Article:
Tuesday 3 January 2017

GANGS - Brent Council 'It's Time to Talk' event January 17th, Roundwood YC

I have received this from Brent Council. I am not sure what concrete measures, if any, emerged from the previous Time to Talk events but you may wish to attend.

Following on from two successful It’s Time to Talk events earlier this year on Hate Crime and Extremism, Brent Council will play host to another on 17 January 5.30pm at the Roundwood Youth Centre in Harlesden. This time we will be focusing on gangs and what Brent can do as a community to tackle them and prevent them from emerging in the future.

Attending the event will be a number of high-profile speakers including Angela Herbert MBE of the National Offender Management Service, Maria Arpa of the Centre for Peaceful Solutions and DJ Gussy of Roots FM and a former gang member.

The event will take the form of a Question Time style panel discussion, followed by resident workshops. The aim is to develop community-led strategies to empower all people in Brent to unite and create a stronger, safer borough. If you would like to ask a question then please submit it to james.curtis@brent.gov.uk. Please note that depending on the volume of questions, not all may be able to be asked. 

If you would like to have your say on the issues then please come along to this FREE event.

Cllr Zaffar Van Kalwala (Labour, Stonebridge) produced a well received report ‘ A review of gangs in Brent and the development of services for prevention, intervention and exiting’ for the Scrutiny Committee in 2013. LINK

Since then Brent Council has closed youth centres, sacked youth workers and demolished Stonebridge Adventure Playground.

Having taught children from Stonebridge and St Raphaels I know how important the Adventure Playground and other youth facilities were in providing activities for young people who might otherwise get drawn into crime, particularly around drugs, as well as the workers themselves providing alternative role models.

What intervention at that level does is prevent children getting involved in the fringes of gangs and then gradually bcoming full members.  When I studied gangs decades ago in Battersea I found that there was an overlapping age profile.  Children as young as 10 were involved in a fairly benign  ‘junior gang’ but the oldest of that gang would also hang out with more ‘senior’ gangs and perform tasks such as delivering drugs or climbing through windows to steal for them. The overlapping groups formed an age hierachy becoming fully fledged gangs by the time members were in their 20s.

This was very much the pattern I found in Brent with primary age children being used to deliver drugs by bicycle for older gang members.   What was more disturbing was that in discussion Year 6 boys who weren’t yet involved  nonetheless expressed admiration for leading gang members in both terms of status and materially.  They unfavourably compared their teachers with role models who had status in the community and had the ‘bling, the cars and the girls.’  This is a key point where teachers, play workers and youth workers can intervene.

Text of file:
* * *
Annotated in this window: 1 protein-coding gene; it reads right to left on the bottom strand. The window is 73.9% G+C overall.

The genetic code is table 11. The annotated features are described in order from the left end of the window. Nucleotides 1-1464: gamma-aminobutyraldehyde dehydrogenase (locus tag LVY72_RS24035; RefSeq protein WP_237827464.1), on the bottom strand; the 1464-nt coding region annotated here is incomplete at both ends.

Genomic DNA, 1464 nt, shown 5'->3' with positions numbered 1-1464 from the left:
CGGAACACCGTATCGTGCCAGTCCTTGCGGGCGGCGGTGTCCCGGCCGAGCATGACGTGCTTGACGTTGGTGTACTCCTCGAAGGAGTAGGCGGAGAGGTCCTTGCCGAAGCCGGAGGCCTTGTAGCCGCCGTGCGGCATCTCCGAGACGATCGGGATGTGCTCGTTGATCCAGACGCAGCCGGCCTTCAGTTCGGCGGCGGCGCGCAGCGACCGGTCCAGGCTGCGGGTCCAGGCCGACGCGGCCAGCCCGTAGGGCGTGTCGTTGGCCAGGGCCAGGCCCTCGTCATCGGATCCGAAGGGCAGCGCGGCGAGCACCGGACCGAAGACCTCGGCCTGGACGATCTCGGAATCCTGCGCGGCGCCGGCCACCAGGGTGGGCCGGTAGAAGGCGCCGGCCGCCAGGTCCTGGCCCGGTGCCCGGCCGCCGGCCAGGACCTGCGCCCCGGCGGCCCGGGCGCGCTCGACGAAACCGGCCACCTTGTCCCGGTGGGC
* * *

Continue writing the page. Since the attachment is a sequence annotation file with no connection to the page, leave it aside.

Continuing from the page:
The Kalwala report stated:
When we met with a representative from the Metropolitan Police’s Trident Gangs Command Unit, he told us that offenders of gang-related crime, including knife and gun-enabled offences, tend to be male and between 14-25 years old. Mr Champion also said that along with robbery, burglary theft and assault, drugs supply was major concern and that gangs are now grooming boys as young as 10 years old. We heard that as a young person gets older, the role he plays within the gang also changes. Professor Pitts told us that whilst younger boys are being recruited as young as 10, they may only be acting as a scout or runner (of drugs) whilst teenagers may get involved in street-level drug supply. Older gang members, such as those 18 and older may escalate to more violent offences. These older youths may also become responsible for coordinating the activities of the younger members. Older gang members (21 years old or older) are likely to hold a more senior role within the gang which could include developing links with organised crime groups. Brent police told the task group that beyond 25, they are either in prison, dropped out and settled down or not as visible as they are involved in organised crime.
In coverage of the  ‘Time to Talk’ meeting in the Kilburn Times LINK  Keith Gussy Young (DJ Gussy)  owner of RootsFM  who will be speaking at the event said:
Young people need to be listened to, and there are a lot of young people out there, good people. If we don’t find a solution to really listen to them it will create a vicious cycle.

Most of our youth clubs have been shut down now forcing our children back on the streets. It’s not an easy subject but people at the top have to start listening. They may be building all these new flats but they need to build youth centres as well.


Martin Francis said...

An interesting comment from 'James' was accidentally deleted. If you read this James could you resubmit. The problem occurs when I try and okay comments via my mobile.

James said...

I'm also on my phone so don't have all the links I posted last time.

My main point was that according to the Brent strategic assessment the average age of a gang member is 24, so cuts to youth services will have a negligible impact on violence etc. Brent's gangs aren't really about kids - they are serious criminal enterprises involved in the supply and distribution of drugs across the country, and exploiting boys, girls and vulnerable people as they go.